Research has also found that those who are seen by others as being able to show their vulnerable side are more trusted and respected by friends and family, which build more resilient and connected relationships.
Let’s take a look at Katy’s story:
Two years ago, Katy was facing the most significant crossroads of her life. Heading towards her forties, on the outside, she appeared to have the life many craved. She was a hard-working and successful project manager who seemed to have everything together.
“I lived a comfortable life. I could afford some of the finer things. No one would have known how different things were on the inside.”
Back then, people close to Katy would have described her as uptight, having to be in control of almost every detail of her life and work. For Katie, no day started without a list of objectives to meet. “It wouldn’t matter if it were a weekday or weekend. The thought of not having objectives or goals to meet during the day would fill me with anxiety and dread. Everything had to be for a purpose to achieve something. It was a running joke between my friends about my need to manage everything and everyone. No one knew the reality was it was a way of covering up a deep sensation that I was incredibly unhappy.”
Katy had always been described as an overachiever, with good grades throughout school and a 1st class degree from university. Throughout her life, she had been told she had to strive for more. “I don’t think people understand the pressure put on young people to achieve. From a young age, I felt this weight that I always had to do better. I developed this objective led personality.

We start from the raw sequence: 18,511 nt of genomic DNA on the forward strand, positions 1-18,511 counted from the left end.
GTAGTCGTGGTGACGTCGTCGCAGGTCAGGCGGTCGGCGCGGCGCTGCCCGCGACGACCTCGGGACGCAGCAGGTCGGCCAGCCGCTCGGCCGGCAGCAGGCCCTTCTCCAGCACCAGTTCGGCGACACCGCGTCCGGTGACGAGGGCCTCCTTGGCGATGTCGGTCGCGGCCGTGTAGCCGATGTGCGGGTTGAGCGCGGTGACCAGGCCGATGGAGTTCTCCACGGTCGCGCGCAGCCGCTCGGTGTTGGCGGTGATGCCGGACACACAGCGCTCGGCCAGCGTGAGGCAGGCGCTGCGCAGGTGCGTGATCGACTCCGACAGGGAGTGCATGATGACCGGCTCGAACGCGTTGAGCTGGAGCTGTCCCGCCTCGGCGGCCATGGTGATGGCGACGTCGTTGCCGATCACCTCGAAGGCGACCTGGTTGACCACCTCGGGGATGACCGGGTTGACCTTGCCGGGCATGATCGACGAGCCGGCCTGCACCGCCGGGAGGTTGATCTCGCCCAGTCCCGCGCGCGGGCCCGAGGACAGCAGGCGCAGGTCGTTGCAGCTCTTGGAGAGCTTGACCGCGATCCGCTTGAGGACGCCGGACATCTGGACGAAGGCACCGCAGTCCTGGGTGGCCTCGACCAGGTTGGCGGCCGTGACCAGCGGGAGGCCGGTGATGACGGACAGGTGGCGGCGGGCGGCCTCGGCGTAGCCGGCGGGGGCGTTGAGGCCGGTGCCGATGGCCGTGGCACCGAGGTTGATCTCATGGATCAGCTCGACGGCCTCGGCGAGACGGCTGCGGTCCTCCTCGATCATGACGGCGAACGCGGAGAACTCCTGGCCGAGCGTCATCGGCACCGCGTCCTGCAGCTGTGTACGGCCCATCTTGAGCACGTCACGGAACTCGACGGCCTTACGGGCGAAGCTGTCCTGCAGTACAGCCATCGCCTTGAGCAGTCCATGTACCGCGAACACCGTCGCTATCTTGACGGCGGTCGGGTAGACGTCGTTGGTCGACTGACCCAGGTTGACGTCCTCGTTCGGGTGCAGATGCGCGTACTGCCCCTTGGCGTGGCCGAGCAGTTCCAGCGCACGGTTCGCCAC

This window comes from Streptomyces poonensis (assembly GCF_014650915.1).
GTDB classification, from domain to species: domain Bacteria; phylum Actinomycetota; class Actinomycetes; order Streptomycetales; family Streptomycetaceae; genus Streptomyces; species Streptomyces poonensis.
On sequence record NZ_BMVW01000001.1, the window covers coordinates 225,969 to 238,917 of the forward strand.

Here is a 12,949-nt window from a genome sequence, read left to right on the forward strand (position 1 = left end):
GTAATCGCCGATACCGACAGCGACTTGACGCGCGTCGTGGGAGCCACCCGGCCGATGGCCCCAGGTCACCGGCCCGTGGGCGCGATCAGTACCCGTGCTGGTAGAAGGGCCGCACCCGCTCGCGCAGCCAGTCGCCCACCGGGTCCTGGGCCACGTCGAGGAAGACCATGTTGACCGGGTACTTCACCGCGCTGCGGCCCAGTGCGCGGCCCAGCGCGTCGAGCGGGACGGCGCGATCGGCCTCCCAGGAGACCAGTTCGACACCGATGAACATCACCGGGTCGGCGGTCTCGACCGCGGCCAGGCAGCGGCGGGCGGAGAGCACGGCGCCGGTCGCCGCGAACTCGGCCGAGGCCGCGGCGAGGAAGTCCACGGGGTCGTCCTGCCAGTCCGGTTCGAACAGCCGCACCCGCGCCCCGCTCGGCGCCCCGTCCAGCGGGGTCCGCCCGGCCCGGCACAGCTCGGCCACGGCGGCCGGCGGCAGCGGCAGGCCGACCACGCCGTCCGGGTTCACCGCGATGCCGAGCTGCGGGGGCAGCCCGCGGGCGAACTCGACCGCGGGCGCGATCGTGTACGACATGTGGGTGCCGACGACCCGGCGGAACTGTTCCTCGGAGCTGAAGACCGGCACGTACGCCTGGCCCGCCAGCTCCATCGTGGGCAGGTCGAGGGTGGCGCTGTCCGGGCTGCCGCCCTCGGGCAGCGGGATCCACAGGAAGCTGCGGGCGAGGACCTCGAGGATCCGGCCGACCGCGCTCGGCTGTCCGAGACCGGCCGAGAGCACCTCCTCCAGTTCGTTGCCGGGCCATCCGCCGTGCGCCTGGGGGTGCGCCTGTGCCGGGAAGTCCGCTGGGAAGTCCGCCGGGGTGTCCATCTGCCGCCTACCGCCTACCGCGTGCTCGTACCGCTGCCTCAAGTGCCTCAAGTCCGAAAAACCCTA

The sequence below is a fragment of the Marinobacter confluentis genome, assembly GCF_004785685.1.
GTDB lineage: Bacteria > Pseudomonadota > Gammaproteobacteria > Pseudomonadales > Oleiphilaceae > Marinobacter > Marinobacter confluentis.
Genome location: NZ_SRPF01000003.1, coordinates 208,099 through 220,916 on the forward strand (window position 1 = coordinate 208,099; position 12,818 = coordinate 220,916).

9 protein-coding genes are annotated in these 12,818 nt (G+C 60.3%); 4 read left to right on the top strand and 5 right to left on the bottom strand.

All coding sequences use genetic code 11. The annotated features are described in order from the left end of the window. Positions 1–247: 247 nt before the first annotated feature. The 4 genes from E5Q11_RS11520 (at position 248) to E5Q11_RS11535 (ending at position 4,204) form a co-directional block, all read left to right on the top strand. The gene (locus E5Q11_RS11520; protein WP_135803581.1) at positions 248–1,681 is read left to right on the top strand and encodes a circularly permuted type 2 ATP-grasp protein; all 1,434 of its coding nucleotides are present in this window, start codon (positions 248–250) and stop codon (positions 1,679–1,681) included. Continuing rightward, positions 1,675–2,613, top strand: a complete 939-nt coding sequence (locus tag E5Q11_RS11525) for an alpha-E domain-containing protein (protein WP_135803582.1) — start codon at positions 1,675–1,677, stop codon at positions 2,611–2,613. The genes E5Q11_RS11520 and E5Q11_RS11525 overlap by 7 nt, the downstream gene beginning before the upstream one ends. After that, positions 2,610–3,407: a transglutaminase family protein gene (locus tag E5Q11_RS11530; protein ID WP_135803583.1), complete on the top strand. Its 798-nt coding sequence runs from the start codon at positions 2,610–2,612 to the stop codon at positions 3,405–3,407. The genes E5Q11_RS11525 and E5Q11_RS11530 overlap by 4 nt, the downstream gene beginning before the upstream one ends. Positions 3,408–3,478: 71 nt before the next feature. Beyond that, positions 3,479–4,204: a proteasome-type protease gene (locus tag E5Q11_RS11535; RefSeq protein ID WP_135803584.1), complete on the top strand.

I didn’t understand that you could do something for fun or because you just wanted to. I started to see everything in black and white, with purpose or without. Some saw it as being closed off or emotionally cold”.
Everything changed for Katy when her best friend became seriously ill. With no logic to the diagnosis or rapid effect it had on someone so close to her, soon things started to unravel. “I can remember the day Jamie received her results, and it wasn’t good. This burning sensation began to swell from my stomach. It made no sense, and I couldn’t believe it. At the same time, I couldn’t articulate how I felt or what I wanted to say. When I saw her, I felt like everything I had to say came out wrong. I’d spent so long disconnecting myself from everything around me now I wanted to connect, but I didn’t know how.”
The crossroads came that day that Jamie asked a common but powerful question ‘Are you happy?’. “Despite my hardy exterior, Jamie has always seen through it. We were like chalk and cheese, and no one could ever figure out how we managed to keep our friendship going over the years. I think maybe I was living vicariously through her – she was always spur of the moment and impulsive. That day when she asked me if I was happy, I knew what she meant. As I opened my mouth to give a well scripted and convincing reply, the words never came out. This feeling swept through my body, like letting the words out would leave me bare and vulnerable. But I knew I couldn’t lie, especially to her. ‘No’. A one-word reply that had decades of weight attached.”